Is That Business Trip Justified? A 7-question Checklist

A watering can is hovering over a small plant. The plant is held in two hands below the can's spout. The image is meant to make us wonder if the plant will be watered.

I’ve yet to see a credible and scalable approach to estimating a business trip’s return on investment (ROI). So how do we know if a business trip should be taken?

Seems it’s always been a matter of judgment, a subjective call made with (usually) the best of intentions. Some trips are clearly justified; others are cloudier.

Today, it’s more important than ever to get these travel decisions right. We’re looking at tighter travel budgets, more acceptance of the virtual meeting, and greater concerns about the climate. We’re also keen to build the trust and relationship equity that’s deteriorated over the last two and a half years.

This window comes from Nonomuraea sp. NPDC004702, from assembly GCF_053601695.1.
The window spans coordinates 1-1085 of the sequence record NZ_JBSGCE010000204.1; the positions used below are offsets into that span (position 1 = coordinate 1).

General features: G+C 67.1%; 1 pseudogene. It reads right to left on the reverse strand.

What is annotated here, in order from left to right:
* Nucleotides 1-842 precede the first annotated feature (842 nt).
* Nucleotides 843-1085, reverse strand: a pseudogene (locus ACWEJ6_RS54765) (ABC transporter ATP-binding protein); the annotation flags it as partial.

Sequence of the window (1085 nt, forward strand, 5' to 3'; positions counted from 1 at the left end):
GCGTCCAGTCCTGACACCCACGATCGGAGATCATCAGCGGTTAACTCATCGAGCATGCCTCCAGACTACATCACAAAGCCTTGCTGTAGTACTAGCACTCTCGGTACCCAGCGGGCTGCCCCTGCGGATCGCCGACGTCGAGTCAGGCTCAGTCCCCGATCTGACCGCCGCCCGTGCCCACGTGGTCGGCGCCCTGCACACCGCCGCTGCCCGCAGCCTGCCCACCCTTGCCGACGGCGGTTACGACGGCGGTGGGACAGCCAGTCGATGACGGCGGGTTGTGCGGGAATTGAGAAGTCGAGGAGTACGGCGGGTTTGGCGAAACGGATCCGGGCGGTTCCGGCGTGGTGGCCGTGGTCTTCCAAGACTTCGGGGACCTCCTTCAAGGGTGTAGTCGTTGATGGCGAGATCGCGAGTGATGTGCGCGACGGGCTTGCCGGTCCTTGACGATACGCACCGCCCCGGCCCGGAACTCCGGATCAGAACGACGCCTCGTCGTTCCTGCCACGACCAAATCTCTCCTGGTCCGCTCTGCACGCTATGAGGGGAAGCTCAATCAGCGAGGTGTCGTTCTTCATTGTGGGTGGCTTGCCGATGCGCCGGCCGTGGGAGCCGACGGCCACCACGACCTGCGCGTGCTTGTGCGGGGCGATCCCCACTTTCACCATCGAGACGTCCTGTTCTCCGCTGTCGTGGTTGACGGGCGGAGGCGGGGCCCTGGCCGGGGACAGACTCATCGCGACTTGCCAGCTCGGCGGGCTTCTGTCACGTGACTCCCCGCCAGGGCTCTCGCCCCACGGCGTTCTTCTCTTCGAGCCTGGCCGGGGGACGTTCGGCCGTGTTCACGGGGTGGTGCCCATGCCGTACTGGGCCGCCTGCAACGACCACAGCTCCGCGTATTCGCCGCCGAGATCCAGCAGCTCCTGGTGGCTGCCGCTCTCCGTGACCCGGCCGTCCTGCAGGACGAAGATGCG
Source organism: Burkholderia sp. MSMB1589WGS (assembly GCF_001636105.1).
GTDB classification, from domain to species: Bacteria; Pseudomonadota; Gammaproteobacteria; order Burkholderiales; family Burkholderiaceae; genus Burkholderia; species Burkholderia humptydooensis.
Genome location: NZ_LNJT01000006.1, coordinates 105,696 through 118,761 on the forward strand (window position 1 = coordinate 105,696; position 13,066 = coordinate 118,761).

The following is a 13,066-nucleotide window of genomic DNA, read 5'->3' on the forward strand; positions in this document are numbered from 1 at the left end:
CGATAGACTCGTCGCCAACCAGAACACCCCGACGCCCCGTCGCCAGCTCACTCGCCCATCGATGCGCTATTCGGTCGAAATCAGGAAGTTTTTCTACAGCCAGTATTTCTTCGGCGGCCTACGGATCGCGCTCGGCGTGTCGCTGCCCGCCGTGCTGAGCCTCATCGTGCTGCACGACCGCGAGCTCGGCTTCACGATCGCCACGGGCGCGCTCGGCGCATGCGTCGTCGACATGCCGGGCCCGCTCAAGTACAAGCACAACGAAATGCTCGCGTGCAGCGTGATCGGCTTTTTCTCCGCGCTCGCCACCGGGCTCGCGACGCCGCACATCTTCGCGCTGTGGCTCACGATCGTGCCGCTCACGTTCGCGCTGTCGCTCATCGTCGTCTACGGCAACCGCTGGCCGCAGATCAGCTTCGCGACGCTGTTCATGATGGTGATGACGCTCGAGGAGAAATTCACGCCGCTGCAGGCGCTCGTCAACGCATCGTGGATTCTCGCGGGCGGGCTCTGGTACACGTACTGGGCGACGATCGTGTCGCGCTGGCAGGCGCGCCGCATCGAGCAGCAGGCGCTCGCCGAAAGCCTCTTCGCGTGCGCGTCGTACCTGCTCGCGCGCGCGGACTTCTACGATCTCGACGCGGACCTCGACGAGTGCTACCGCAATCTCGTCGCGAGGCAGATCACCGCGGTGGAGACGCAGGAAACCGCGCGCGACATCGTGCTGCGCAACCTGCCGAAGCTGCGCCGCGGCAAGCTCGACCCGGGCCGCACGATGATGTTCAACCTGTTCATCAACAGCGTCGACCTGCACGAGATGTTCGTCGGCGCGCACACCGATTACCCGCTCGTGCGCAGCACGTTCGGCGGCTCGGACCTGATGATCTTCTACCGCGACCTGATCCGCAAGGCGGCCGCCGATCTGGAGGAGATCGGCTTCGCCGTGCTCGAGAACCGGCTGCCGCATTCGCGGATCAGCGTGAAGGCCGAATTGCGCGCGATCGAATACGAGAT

Here are seven questions to judge the merits of taking most any business trip. Answer any question with a “No” means you should skip the trip. Give each a “Yes”, and off you go with a clear conscience and a clearly justified trip.

  1. Is it clearly better to do this trip’s mission in person than by a virtual meeting?
  2. Are this trip’s risks to the traveler’s health, safety, and well-being acceptable to them and their employer?
  3. Will this trip’s impact on the climate be sufficiently mitigated?
  4. Will this trip’s success clearly help achieve an important goal?
  5. Will the traveler have one clearly value-adding role on this trip?
  6. Have specific goals or success criteria been established for this trip?
  7. Does the traveler expect to get a reasonably good return on the trip’s cost and their time?